Investigations in a referred patient series [6] revealed that most were continuously treated with 10 to 40 mg daily of olmesartan for varying periods of several months to years. Subsequent case studies from other centers have confirmed most of these initial descriptive features. Most have been female, mainly Caucasian, with ages in the initial case series ranging from 47 to 81 years (median 69.5 years). Many were reported to be obese or overweight before the development of diarrhea and subsequent weight loss. Chronic and persistent diarrhea with small intestinal mucosal inflammatory changes were evident, in some, initially attributed to celiac disease. However, a response to a gluten-free diet was not evident. Some had been labeled with non-responsive or refractory celiac disease, and others with collagenous sprue, and so were referred because of persistent symptoms [6]. In many, symptoms were severe, necessitating hospitalization with 14 patients suffering from marked dehydration and 4 requiring treatment for acute renal failure. Other symptoms included nausea, vomiting and abdominal pain. Subsequent studies included negative celiac serologic studies (eg., tissue transglutaminase antibodies). HLA-DQ typing was completed in 21 patients with DQ2 present in 15 and DQ8 in 2 patients. A total of 4 patients were negative for DQ2 and DQ8. Anti-enterocyte antibodies were negative in 16 of 19 patients tested. Anemia and hypoalbuminemia were frequent and multiple electrolyte deficiencies were common. Zinc deficiency was also detected in 7 patients. In some, gastric and colonic mucosal inflammatory changes were noted, including some with focal collagen deposition. Cessation of olmesartan treatment, however, led to a dramatic clinical improvement including weight gain and normalization of small intestinal histopathological changes. Interestingly, in an earlier report from 2010 from the same clinic, chronic olmesartan use had already been recorded in 8 of 30 patients with an enteropathy thought to pathologically have some resemblance to collagenous sprue [8], but a direct causative linkage with olmesartan per se had not been recognized. Like the histopathological changes in untreated celiac disease, the changes in collagenous sprue appear to reflect heterogenous causes [9], including medications, like olmesartan. It is also noteworthy that a further asymptomatic patient was also described in 2012 from the same clinic by a separate author raising the possibility of a wider clinical and histopathological spectrum of changes with olmesartan use [9].

5. Pathogenesis

The pathogenesis of this entity still requires definition. A pro-drug, olmesartan medoxomil is known to be metabolized by drug metabolizing enzymes, specifically esterase activities, in the intestinal tract and liver to the active agent, olmesartan, but its subsequent role in development of the enteropathy has not been precisely defined.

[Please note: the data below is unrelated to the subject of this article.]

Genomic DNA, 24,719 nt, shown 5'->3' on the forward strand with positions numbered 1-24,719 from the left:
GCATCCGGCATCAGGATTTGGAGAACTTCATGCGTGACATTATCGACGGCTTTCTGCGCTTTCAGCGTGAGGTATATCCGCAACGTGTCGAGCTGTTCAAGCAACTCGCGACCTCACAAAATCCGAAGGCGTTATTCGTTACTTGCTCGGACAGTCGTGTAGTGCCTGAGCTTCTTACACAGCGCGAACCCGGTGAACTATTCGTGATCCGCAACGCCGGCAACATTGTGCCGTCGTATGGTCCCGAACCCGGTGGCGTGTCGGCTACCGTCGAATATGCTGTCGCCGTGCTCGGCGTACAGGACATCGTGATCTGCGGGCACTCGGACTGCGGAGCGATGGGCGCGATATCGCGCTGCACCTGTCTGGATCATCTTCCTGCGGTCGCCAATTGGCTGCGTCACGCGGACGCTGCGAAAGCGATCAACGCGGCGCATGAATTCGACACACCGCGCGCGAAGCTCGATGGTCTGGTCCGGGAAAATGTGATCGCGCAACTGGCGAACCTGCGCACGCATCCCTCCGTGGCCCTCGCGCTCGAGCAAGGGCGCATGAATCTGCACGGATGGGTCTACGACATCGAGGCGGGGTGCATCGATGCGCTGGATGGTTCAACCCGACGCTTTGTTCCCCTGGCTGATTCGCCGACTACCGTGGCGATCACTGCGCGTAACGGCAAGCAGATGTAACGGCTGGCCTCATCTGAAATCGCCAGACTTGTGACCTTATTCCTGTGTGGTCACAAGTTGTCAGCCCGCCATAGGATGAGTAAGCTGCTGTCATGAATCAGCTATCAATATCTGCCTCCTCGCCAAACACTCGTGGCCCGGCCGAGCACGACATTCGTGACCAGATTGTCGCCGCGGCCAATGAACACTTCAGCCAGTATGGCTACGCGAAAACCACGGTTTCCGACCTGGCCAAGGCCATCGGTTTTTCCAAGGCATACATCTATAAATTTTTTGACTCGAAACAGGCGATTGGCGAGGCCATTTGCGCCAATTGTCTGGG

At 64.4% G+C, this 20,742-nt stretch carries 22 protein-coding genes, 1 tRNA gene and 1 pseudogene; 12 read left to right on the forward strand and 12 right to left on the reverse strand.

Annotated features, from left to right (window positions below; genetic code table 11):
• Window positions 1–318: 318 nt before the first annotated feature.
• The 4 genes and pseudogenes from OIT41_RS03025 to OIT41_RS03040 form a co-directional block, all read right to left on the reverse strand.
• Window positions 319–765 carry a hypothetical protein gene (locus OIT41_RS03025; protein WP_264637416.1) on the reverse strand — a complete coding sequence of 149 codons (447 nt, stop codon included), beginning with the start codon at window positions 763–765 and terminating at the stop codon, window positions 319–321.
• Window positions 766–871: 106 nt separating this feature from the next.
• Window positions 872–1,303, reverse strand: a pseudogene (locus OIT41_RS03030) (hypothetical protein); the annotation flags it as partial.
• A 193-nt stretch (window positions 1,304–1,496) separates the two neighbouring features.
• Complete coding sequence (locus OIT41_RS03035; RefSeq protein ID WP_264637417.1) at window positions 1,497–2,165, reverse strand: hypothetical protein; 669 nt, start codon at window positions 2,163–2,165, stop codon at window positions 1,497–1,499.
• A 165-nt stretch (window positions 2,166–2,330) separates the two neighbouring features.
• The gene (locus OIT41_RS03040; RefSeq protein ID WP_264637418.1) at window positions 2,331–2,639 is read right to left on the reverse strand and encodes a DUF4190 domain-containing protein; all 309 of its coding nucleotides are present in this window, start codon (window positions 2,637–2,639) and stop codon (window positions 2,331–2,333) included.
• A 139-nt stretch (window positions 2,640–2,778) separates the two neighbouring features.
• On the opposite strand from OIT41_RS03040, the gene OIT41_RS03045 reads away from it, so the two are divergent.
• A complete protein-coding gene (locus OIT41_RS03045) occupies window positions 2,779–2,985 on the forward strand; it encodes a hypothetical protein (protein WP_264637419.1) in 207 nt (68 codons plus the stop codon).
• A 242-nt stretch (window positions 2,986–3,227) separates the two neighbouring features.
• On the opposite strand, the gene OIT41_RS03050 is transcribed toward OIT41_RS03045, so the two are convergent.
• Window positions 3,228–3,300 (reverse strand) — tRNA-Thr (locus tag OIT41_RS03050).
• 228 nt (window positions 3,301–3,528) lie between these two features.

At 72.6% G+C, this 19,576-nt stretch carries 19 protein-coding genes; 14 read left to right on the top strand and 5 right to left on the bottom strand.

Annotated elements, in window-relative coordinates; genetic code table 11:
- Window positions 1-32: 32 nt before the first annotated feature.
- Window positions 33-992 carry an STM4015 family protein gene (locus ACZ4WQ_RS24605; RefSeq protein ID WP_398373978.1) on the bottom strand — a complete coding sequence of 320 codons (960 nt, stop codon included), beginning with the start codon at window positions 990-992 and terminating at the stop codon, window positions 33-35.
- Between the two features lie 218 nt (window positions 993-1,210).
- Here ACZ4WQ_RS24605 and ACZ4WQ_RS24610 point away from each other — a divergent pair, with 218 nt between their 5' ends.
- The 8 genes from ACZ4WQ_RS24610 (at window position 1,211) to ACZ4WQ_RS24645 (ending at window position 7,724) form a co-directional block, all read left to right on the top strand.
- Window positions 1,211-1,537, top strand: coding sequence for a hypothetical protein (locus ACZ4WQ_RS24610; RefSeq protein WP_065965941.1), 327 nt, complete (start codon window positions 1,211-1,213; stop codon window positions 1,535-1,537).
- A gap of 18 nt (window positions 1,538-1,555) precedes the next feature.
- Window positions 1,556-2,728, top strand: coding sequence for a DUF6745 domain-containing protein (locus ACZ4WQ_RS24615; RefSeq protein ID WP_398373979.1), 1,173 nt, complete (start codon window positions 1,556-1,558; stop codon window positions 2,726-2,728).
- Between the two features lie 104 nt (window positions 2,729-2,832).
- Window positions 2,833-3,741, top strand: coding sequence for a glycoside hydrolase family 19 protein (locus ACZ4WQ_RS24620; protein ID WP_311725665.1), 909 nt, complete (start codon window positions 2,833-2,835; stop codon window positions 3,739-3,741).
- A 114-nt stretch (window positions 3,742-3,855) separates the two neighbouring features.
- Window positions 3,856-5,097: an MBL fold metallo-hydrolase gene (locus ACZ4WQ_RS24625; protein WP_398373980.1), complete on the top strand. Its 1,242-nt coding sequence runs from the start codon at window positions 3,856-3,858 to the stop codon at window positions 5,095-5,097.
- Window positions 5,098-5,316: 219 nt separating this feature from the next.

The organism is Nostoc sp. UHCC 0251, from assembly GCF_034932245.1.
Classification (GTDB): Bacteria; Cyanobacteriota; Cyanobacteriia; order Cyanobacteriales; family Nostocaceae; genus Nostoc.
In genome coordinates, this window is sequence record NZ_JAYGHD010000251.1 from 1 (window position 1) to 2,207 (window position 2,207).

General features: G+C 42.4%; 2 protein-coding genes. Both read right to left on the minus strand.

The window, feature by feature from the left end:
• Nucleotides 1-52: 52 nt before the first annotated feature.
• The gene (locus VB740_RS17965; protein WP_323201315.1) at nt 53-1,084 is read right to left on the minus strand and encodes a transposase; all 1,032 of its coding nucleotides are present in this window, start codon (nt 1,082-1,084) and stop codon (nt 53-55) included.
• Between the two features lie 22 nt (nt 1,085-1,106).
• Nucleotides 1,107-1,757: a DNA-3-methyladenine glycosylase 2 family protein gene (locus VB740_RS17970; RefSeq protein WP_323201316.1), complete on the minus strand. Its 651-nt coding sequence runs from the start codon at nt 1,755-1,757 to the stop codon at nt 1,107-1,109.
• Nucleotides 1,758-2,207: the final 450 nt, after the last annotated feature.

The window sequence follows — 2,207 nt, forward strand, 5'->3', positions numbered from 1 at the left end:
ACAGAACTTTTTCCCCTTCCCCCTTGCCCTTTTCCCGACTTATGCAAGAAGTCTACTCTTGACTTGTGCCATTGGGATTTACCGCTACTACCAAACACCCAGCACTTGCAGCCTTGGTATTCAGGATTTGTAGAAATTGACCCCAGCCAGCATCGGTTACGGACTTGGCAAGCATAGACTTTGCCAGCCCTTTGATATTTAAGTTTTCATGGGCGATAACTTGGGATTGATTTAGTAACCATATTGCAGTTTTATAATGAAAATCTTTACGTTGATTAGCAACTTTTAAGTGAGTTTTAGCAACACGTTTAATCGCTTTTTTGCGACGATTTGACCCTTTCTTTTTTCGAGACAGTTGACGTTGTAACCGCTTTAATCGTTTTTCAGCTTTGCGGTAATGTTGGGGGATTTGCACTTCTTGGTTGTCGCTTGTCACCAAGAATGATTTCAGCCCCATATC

Interestingly, increased bacterial counts were reported in the small intestine of patients with olmesartan enteropathy, but antibiotic treatment reportedly did not provide symptomatic improvement. Nevertheless, these findings may be important because an altered luminal microbiome may be relevant in the development of many intestinal disorders, including other possible immune-mediated intestinal disorders, such as olmesartan enteropathy.

Indeed, the apparently long duration of drug treatment before clinically severe disease developed initially suggested that an immediate dose-related or direct toxic mechanism of injury could be reasonably excluded and may have been a factor in actually making initial recognition of this new form of drug-induced enteropathy difficult. Moreover, even if a specific immune-mediated mechanism of injury were eventually demonstrated, a type 1 hypersensitivity reaction would be less likely. Instead, a novel mechanism, including a yet-to-be-defined cell-mediated immune mechanism could occur [9].

Some have argued that the sero-detection of anti-enterocyte antibodies in some patients with olmesartan enteropathy is indicative of an autoimmune pathogenesis, or may even mimic some features of an autoimmune enteropathy [10]. However, not all patients tested to date with olmesartan enteropathy have detectable anti-enterocyte antibodies.

Some older investigations in mammalian kidney suggested that angiotensin receptor blockade may inhibit transforming growth factor-beta, a possible regulatory element in gut immune homeostasis [11]. As a result, some believe that either the oral prodrug or an active metabolite may be involved in causing this intestinal disorder. Additional studies are still needed to clarify the regulatory effects of this growth factor and other immune mediators in the intestinal mucosa, and changes with different pharmacological agents, including olmesartan. Indeed, in a recent study, the olmesartan acid portion of olmesartan medoxomil was associated with increased intestinal cell expression of the mediator IL-15 thought to cause disruption of the tight junction protein ZO-1 [12]. The authors hypothesized that those patients developing olmesartan enteropathy may be unable to down-regulate IL-15 expression.